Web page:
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French Revolution and Its Impact on 20th Century Totalitarian Systems

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The impact of the French Revolution on the twentieth century totalitarian systems. by Kinga K. Krajewska

The French Revolution is one of the most significant events of the modern era. Not only has it changed a countenance of France, but it has also considerably affected the further history of Europe and the world. Nevertheless, the essence of its significance raises controversy among scholars. In a long tradition of historiography of the French Revolution there can be extracted several major concepts: the liberal approach represented by historians such as Alexis de Tocqeville or Francois Mignet, the Classic or Marxist interpretation, which considers the French upheaval as a 'bourgeois' revolution, and the Revisionism. The last-named has abolished the myth of the social interpretation and has brought a new conception of the Revolution as highly political.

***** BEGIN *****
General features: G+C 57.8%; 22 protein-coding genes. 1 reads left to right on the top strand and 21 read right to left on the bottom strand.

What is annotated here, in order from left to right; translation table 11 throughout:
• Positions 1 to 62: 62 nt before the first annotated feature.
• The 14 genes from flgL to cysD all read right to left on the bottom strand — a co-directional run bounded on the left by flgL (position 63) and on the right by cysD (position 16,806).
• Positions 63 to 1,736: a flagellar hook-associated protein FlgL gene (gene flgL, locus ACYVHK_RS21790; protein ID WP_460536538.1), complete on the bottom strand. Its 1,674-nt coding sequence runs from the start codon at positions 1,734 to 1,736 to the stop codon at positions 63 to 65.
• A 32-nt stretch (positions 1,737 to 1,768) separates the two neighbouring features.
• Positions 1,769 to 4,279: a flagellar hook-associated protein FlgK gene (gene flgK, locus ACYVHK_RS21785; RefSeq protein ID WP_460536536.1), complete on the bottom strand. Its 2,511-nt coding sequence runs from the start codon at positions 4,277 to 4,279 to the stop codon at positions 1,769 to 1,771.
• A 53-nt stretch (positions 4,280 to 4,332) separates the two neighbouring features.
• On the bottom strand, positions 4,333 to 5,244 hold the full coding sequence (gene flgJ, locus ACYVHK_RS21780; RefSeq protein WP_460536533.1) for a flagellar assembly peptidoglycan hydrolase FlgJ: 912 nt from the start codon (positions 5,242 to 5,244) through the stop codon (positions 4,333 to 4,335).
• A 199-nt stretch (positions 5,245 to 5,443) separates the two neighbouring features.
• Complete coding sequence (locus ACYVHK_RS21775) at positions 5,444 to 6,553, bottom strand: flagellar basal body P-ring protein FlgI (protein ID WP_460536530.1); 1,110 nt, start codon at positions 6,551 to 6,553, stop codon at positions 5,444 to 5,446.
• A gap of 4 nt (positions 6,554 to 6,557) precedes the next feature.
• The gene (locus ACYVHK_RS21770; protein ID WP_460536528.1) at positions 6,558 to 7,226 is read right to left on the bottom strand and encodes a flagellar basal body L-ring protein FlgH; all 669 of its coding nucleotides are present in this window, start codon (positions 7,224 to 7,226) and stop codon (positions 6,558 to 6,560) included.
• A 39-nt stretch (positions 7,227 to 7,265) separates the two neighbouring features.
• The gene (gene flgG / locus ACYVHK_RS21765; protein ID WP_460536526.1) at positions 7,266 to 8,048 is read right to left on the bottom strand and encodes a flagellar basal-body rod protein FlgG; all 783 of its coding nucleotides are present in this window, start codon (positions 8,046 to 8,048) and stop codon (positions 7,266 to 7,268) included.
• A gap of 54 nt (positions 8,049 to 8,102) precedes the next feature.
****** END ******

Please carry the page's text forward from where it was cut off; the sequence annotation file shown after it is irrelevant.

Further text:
Probably the most influential revisionist work on the French Revolution is Francuas Furet's Penser la Revolution francaise (1978; English translation- Interpreting the French Revolution, 1981). It assumes the revolutionary events as remarkably anti-democratic and emphasises its connection with the totalitarian systems. The book has stated quite an innovative thesis, which has become an object of evaluation for both academics and the general public. Thus, this essay is to demonstrate the impact of the Revolution on the totalitarianism of the twentieth century and to indicate the major similarities as well as their common ideologies. The intention of this work is also to show philosophical inspirations for the events of 1789 and therefore for those from the first half of the twentieth century.

In his famous dialogue with Stanislas Girardin, Napoleon was supposed to admit that"it was he [Rousseau] who laid the ground for the French Revolution" (Hicks, 2012, p.73). In fact, Rousseau's ideas of 'general…...

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